The Japan–British Society (JBS) held its annual gala dinner on 25 November at the Imperial Hotel Tokyo, featuring two awards and a special commemorative gift presented by HIH Princess Akiko of Mikasa.
A guest speech was given by award-winning economist, author, broadcaster and Japan expert Peter Tasker. Based in Oxford and Tokyo, he first came to Japan in 1977.
British Ambassador to Japan Tim Hitchens CMG LVO—the JBS president—and JBS Chairman Yoshiji Nogami were among the 116 guests, as were a number of Japanese former ambassadors to the UK.
Each year, the JBS recognises “significant work in the field of Japanese–British relations by individuals and organisations that has not otherwise been acknowledged”. One Briton and one Japanese are awarded.
Founded in 1908 “to encourage the study of things British and promote cordial relations between the peoples of the United Kingdom and Japan”, the JBS has about 2,000 members and is supported by some 100 Japanese and British firms.
Publisher, Custom Media
For helping Japan-UK bilateral understanding and charities
Simon Farrell has been publisher and editor-in-chief of BCCJ ACUMEN, the magazine of the British Chamber of Commerce in Japan, since launching it in 2009.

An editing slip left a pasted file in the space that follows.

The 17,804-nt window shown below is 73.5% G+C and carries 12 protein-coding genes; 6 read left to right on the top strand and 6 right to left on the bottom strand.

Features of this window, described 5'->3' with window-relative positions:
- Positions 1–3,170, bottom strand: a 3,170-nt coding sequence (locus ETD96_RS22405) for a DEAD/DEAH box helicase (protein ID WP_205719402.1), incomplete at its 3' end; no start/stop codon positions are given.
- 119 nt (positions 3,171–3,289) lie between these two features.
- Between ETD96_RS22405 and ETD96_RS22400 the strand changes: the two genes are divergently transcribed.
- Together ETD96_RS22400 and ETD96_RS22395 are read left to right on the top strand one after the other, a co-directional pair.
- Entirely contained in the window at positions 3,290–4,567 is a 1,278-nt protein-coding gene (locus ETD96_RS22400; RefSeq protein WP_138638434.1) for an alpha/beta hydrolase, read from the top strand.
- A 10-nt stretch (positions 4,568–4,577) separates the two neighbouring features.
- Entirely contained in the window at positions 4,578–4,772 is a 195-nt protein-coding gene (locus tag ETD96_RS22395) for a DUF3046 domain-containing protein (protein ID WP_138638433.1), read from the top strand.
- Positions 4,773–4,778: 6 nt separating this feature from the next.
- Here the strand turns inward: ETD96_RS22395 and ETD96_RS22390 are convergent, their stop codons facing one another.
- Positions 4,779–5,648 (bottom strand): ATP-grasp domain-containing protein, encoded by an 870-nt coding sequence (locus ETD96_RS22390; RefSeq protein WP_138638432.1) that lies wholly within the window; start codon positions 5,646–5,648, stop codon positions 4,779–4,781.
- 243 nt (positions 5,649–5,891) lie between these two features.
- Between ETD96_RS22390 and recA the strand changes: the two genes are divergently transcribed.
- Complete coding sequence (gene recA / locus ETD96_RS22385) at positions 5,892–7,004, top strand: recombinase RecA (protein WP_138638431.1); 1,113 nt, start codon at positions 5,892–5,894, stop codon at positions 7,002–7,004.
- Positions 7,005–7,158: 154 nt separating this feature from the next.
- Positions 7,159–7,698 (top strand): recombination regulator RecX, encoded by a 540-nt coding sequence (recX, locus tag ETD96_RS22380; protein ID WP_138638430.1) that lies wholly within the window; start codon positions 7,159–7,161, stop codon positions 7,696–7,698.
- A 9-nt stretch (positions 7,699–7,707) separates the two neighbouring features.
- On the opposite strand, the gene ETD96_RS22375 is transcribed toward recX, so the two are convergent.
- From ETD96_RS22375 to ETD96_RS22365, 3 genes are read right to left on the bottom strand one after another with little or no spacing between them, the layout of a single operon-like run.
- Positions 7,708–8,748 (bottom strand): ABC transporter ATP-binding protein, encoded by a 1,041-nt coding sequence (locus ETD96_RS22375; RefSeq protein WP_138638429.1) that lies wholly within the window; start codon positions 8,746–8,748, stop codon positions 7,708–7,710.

The business and lifestyle publication has developed from a bi-monthly, members-only format to a monthly magazine with a readership of some 60,000 in Japan and abroad. It is widely distributed, including insertion with the Financial Times, and can be found at airports in Tokyo, Hong Kong and London.
By featuring a wide range of UK- and Japan-related articles on business, lifestyle, culture, arts and sport, Farrell has greatly contributed to a better understanding between the two countries.
He also carries out extensive pro bono work for UK-run charities in Japan.
Naoki Alex Miyaji
Chief executive officer, Japan Cricket Association
For promoting cricket in Japan and related charity work
Naoki Alex Miyaji has been the central figure for making the very British game of cricket better known and widely played in Japan. Partly thanks to him, nationwide there are now more than 3,000 cricket players, including those at about 30 university cricket clubs.
Miyaji was first selected to represent Japan’s cricket team in 2000, after having played in several countries. In 2008, he became chief executive officer of the Japan Cricket Association, where he was instrumental in setting up the Cricket for Smiles development programme in Tohoku. Cricket for Smiles is designed to bring joy to children who suffered in the 2011 Great East Japan Earthquake and tsunami.
Former Executive Secretary, Japan-British Society
For long, dedicated and outstanding service
Katsuaki Wada served as Japan–British Society executive secretary from 2004 to September 2015.
The JBS board decided to express their appreciation by presenting Wada with a commemorative gift for his long and dedicated service to the society. Throughout his long service, he has made a great contribution to the activities and management of the JBS, especially through his unprecedented, self-sacrificing work to change the body’s legal status in 2012 and relocate its office.